Breast Cancer Awareness – Gemma’s story

Meet awesome mum, Gemma, who was diagnosed with Breast Cancer whilst pregnant with her second child. She shares with us her moving story from undergoing mastectomy during pregnancy, to exclusively breastfeeding her daughter before a second mastectomy, reconstructive surgery and how advice from a good friend helped her remain positive and tackle each hurdle on her journey to recovery. 

How did you discover you had breast cancer? 

I found a lump in my right breast by accident really. I wasn’t doing a routine check as it wasn’t something I did often. I was pregnant with my second child at the time. It was the first trimester so I assumed it would just be hormonal but I thought I’d get it checked just in case as my mum and my auntie both had breast cancer. After a GP referral, a physical examination, an ultrasound, and a biopsy the doctors confirmed I had a type of breast cancer known as DCIS.

What was your first thought when you heard the news? 

I was genuinely shocked. I had gone into it thinking, “this is probably nothing but I’ll check it in case.” I think in the back of my mind I’d convinced myself I wouldn’t have cancer so it was an enormous shock and a lot to take in. Naturally, my first thought went to my unborn baby. My primary concern was to make sure she would be ok.

How did the diagnosis impact your family?  And Family Life?

We had a lot going on at the time. We were in the middle of the Covid pandemic, I was pregnant and my husband’s uncle (who was more of a father figure) was dying so it just became another worry to add to the list.

What treatment did you have? And How did it make you feel?

I had a full mastectomy on the right breast. I was unable to have a reconstruction at the time because it would have been too big of an operation whilst pregnant so the long term plan was to have a delayed reconstruction. The doctors couldn’t guarantee the baby would make it through the operation and that is what caused me the most anxiety. I actually didn’t care too much at all about losing my breast. I just wanted my baby to be ok and to get the cancer out so that I’d be around for both of my children.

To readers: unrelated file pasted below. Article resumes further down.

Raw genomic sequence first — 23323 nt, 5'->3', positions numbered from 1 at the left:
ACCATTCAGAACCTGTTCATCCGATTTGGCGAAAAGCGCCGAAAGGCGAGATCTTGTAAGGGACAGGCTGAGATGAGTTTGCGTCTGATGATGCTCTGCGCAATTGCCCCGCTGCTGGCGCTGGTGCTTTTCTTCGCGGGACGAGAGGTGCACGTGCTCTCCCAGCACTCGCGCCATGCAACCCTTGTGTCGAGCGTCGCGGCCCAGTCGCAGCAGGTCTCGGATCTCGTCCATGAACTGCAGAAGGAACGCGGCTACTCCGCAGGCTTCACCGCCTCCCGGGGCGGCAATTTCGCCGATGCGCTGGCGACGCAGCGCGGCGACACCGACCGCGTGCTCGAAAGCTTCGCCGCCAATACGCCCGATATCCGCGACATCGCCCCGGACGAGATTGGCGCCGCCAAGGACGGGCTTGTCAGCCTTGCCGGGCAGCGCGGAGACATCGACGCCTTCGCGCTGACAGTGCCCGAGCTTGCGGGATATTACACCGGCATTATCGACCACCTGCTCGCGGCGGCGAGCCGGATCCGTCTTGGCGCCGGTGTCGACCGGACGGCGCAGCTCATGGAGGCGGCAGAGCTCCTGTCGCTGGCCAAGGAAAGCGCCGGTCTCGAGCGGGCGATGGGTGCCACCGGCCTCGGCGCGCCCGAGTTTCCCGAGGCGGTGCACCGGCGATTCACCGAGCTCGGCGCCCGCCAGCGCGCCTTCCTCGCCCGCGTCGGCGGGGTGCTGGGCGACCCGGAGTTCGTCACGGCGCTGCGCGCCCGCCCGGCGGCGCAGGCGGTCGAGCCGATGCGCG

What was your recovery like?

My son was three at the time so recovery was pretty tough going, although he was amazing. I had to wear two drains (the size of milk bottles) that were attached to tubes that were stitched into me for two weeks and that was the worst part. Once they were out, I felt that my recovery could really begin. The doctors told me it would be a six week recovery process. I was convinced it wouldn’t take that long but it really did.

What did your support network look like?  How did they help you?

My parents came to stay for the first week. They helped out with my son and my husband mucked in with childcare as much as he could after that. Friends offered to help take care of my son too. His nursery were really supportive and helped out a lot. Our house looked like a florist and lots of people sent care packages and kind words. My friends were a huge support.

What stage are you at in your recovery and how do you feel? 

I have just completed the reconstruction on my right breast and had a preventative mastectomy and reconstruction on the left breast. I am happy I was able to breastfeed my daughter for six months exclusively from my left breast before having this done.

I am almost three weeks post operation so am still very sore but seeing small improvements each day. My initial mastectomy was successful. They removed the cancer with clear margins so I didn’t require radiotherapy or chemotherapy. Most people have 1-2cm of cancer but I had 12cm so I was exceptionally lucky to have caught it in time before it spread to my lymph nodes and the rest of my body.

 I was very grateful the surgeon managed to remove it all successfully as the alternative may have meant inducing an early labour and could have left me unable to breastfeed.

Has your breast cancer diagnosis transformed your life or the way you live it?

Totally. I no longer worry about the little things and I am so much more grateful for everything and everyone in my life. It made me realise how fragile and fleeting life is. And how wonderful it is actually.

If you could give a piece of advice to anyone reading this, what would it be?

To anyone reading this:- check your boobs. Regularly. There’s a movement called Feel It on the First, which encourages self-examination on the first of every month and I think that’s a great way to remember it. Breast cancer is really treatable if caught in time. Don’t leave anything to chance. Always get anything checked out if you are uncertain.

And to those going through a breast cancer diagnosis, one of my very best friends gave me a piece of advice I’ll never forget. He said, “it’s all about how you choose to frame your narrative.” For me, that meant tackling each hurdle one at a time. I tried to remain positive and hopeful throughout and I had an unshakable belief in myself that I could and would get through it. This would not define me. It would simply be an obstacle that I would overcome.

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